Construction work has begun on Foster + Partners' delayed New York tower at 425 Park Avenue (+ slideshow).
Originally planned for the Lehman Brothers bank, whose collapse helped trigger the financial crisis in 2008, the Foster-designed skyscraper is back on schedule and will be the first new office tower on Park Avenue in 50 years.
Construction work began on the delayed project yesterday, after developers L&L Holdings and GreenOak lined up financing to restart the project, and it is due to be completed in 2018.
Foster + Partners beat Rogers Sirk Harbour + Partners, OMA, and Zaha Hadid Architects in an invited competition for the tower nearly three years ago. At the time, the Lehman Brothers' estate still controlled more than $10 billion of real estate assets, despite the bank having declared bankruptcy four years earlier. The estate is no longer involved with the project.
Earlier this week, Foster's long-rumoured ousting from the World Trade Centre site was confirmed when Bjarke Ingels' firm revealed its skyscraper for 2 World Trade Centre, replacing the British firm's previous design.
Although the 425 Park Line site is less prominent, the developers and the architect hope the building's distinctive three-part design will help to revive an office district defined by ageing midcentury buildings.
Home to SOM's Gordon Bunshaft-designed Lever House and Mies van der Rohe's Seagram Building, the midtown section of Park Avenue was once the city's premier office district, but has been edged out by Midtown West and a resurgent Downtown over the last twenty years.
"The prime location is Park Avenue itself because it is probably unique in the world in terms of being an urban, modernist creation. It has a life, a scale. The first thing that 425 has to do is contribute to that urbanity," said Norman Foster in a statement.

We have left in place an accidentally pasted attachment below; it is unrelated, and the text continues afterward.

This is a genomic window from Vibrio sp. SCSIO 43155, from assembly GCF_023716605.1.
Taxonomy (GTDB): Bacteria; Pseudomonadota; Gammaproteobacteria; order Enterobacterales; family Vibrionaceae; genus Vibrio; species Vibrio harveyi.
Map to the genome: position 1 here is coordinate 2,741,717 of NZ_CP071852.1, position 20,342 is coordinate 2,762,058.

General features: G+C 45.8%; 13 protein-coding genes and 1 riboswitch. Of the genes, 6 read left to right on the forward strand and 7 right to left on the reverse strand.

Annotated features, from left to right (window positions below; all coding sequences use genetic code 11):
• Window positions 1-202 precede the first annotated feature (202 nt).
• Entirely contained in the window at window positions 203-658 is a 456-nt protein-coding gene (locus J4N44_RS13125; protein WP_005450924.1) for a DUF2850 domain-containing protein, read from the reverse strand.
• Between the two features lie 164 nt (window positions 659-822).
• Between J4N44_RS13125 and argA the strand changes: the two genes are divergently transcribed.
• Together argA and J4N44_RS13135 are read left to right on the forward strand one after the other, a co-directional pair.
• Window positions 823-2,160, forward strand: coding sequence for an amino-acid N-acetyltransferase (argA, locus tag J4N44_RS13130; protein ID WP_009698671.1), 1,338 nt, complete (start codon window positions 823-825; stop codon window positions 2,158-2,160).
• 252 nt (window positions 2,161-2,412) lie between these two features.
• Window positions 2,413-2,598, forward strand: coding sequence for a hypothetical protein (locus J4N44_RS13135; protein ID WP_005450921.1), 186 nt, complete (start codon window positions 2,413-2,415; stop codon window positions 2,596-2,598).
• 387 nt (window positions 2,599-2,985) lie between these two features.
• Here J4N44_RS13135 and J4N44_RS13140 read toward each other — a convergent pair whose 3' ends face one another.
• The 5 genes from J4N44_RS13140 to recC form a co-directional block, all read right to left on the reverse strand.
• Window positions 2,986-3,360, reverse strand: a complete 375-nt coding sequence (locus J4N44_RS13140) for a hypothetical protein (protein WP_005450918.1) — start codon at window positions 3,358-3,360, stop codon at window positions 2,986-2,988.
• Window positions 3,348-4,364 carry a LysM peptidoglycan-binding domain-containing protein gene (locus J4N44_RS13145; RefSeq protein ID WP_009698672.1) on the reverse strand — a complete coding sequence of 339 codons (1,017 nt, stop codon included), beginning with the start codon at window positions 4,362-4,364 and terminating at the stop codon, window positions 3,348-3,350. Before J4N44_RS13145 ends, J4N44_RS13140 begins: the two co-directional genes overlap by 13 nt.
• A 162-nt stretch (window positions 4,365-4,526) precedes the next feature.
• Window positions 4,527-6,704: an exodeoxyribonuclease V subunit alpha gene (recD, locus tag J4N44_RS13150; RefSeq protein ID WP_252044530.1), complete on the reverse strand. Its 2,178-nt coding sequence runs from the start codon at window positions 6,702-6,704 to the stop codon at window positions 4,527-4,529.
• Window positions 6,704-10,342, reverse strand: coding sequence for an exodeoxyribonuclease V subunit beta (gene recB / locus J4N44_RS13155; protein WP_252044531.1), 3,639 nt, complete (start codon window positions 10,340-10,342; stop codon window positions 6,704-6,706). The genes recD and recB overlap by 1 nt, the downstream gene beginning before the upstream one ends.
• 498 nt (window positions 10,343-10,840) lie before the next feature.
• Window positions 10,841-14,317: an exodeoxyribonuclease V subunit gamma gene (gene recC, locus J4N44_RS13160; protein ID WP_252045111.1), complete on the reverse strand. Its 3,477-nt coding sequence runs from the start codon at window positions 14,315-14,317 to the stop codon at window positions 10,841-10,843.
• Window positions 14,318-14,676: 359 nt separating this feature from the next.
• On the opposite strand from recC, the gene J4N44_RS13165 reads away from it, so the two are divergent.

"In the spirit of those individual buildings – that include Seagram and Lever House – 425 has its own identity," he added. "It will contribute to the public domain both at ground level and the wider entity of the city."
At just over 853 feet tall (260 meters), 425 Park Avenue will be far shorter than many of New York's new super-tall skyscrapers. Instead of straining for height, the building is designed with a series of dramatic common spaces and outdoor terraces to capture views of the city.
The new tower will be divided vertically into three sections, with a triple-height atrium at the base that will function as a public gathering space. The base of the building will also have levels that can accommodate trading floors, or large open-plan offices for media companies or creative agencies.
A setback at the second level will create space for an amenity terrace, while a triple-height sky lobby with canted glass walls will offer expansive views of Midtown and Park Avenue, which will be seasonally landscaped and boast a rotating array of sculpture.
The top section will feature another terrace and sky lobby, plus smaller, premium office spaces. Fins running up the building and extending into the sky will give the building added visual impact.
Other towers currently being developed in New York include a 411-metre-tall skinny skyscraper by SHoP Architects, and the MoMA-adjacent 53W53 residential tower by French architect Jean Nouvel.